After another tour of the Zero factory at Scott's Valley, we set out on the DSR, which s effectively the eye-popping SR powertrain in the body of the DS dual-sport bike. I like it immediately; the SR's narrower bars and more compact stance don't suit my bulky backside as well as the wider, more aggressive riding position offered by the DS.
Without riding it back to back with last year's SR, my butt-dyno impression is that it swings just as hard, with a slightly more mellow response at the throttle. Given that the instant torque of last year's motor put at least one journo on his butt at the 2015 launch, that's probably no bad thing.
In fact, the excellent throttle response of Zero's electric bikes shines a harsh light on the jerky, inconsistent power we've learned to deal with on gas bikes, particularly as emissions laws have strangled their fueling and exhausts. The fact that this is only going to get worse will be a key advantage for electrics going forward.
Don't try to judge electrics based on horsepower figures. The DSR's peak of 67 horsepower (50 kW) sounds underwhelming, but consider this: it makes 106 ft-lbs (144 Nm) of torque right through the rev range, which is the most you can get out of the barnstorming KTM 1290 Super Duke R at any RPM. That gives you a much better idea of the riding experience.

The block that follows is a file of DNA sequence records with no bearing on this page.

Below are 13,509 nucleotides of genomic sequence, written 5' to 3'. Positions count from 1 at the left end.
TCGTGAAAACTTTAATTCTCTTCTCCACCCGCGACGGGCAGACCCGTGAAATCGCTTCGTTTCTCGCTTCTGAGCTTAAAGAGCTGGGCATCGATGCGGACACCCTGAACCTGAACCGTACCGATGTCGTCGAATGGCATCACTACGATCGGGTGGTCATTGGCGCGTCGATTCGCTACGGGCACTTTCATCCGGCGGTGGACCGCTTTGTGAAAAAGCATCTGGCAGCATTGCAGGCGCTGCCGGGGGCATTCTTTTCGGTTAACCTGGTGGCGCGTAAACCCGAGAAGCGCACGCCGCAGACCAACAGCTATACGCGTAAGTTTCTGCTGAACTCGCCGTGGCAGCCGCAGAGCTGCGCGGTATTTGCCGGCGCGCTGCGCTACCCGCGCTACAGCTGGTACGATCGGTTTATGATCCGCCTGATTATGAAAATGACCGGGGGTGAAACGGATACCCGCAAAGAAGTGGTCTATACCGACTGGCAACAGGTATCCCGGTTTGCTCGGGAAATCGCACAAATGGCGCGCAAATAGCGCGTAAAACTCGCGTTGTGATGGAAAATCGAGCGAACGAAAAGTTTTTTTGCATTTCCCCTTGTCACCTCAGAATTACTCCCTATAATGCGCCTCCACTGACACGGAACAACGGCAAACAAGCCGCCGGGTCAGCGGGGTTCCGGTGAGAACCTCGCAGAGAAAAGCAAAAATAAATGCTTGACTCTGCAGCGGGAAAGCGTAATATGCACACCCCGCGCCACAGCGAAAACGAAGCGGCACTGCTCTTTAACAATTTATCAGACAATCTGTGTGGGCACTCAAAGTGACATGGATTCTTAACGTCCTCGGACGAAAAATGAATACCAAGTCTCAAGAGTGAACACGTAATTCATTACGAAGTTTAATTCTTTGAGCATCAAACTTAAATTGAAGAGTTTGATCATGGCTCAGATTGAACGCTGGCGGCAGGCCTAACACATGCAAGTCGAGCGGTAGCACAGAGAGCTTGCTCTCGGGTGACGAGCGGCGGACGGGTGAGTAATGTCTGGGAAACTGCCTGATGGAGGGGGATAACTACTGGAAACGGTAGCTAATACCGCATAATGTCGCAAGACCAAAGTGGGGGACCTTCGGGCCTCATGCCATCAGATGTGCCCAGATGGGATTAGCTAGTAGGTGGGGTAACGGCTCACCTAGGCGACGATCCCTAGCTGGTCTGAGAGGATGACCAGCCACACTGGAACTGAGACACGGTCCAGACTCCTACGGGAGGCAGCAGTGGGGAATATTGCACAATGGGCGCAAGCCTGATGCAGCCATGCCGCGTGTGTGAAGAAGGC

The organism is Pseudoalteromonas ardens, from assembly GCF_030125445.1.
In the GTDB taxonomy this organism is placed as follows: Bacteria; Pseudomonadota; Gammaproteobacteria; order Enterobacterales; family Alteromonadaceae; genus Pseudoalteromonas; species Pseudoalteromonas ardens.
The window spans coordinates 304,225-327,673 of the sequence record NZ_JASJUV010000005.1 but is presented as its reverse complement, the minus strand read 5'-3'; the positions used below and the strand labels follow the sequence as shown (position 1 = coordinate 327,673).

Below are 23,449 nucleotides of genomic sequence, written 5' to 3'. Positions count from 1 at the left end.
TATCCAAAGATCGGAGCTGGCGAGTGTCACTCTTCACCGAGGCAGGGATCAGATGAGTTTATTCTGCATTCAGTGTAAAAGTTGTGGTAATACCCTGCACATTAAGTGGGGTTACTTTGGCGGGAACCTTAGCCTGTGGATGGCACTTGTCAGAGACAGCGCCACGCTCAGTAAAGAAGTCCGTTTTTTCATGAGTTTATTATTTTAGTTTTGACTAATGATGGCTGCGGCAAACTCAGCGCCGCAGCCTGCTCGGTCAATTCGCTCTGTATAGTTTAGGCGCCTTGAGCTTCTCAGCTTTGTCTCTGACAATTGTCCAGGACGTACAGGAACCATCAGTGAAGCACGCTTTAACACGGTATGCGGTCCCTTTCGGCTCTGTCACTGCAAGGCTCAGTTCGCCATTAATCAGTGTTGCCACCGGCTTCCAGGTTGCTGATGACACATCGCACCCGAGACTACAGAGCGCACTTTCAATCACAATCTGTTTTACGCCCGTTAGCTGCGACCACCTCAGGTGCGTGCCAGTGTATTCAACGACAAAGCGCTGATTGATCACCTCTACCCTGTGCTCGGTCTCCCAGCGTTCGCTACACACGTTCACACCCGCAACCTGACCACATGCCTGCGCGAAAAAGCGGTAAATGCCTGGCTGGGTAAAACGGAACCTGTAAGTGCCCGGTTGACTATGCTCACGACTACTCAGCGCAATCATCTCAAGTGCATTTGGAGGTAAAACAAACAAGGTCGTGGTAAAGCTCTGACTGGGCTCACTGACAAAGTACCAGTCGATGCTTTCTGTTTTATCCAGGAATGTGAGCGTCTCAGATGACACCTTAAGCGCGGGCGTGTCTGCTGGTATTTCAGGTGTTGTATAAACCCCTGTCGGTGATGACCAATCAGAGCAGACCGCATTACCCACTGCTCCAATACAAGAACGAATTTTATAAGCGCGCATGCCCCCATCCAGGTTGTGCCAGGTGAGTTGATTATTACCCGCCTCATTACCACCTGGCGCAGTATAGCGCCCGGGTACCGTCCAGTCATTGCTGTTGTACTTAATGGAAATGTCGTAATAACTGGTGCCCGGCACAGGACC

Rapid, hearty acceleration is available instantly, from any speed up to the DSR's limited top speed of 98 mph (158 km/h), although instant off-the-line acceleration feels like it's been tuned down. There's no gearbox, but abundant torque is on tap regardless of engine revs, so once you're off and moving it's as if you're always in the right gear anyway. Bounce it up off a bump in the road, and the DSR will happily wheelie away. That's beaut, I really like wheelies.
Road handling is good, although not as sharp as the SR. The DSR is slightly hampered by slower steering from the 19-inch front wheel and reduced edge grip from Pirelli MT-60 tires that aim to bridge the gap between road and light off-road action.
The benefit, then, is that it's a bit better in the dirt than an SR. Probably not a whole heap better, and certainly not as good as Zero's own FX bike, which is a lot lighter and features 21- and 18-inch spoked wheels. We rode the DSRs up and down a smoothly graded dirt road to get a quick taste of their capabilities, and while nobody had any complaints, none of the assembled journos were overly eager to throw them into the bush on a single trail or try jumping them. That's FX territory.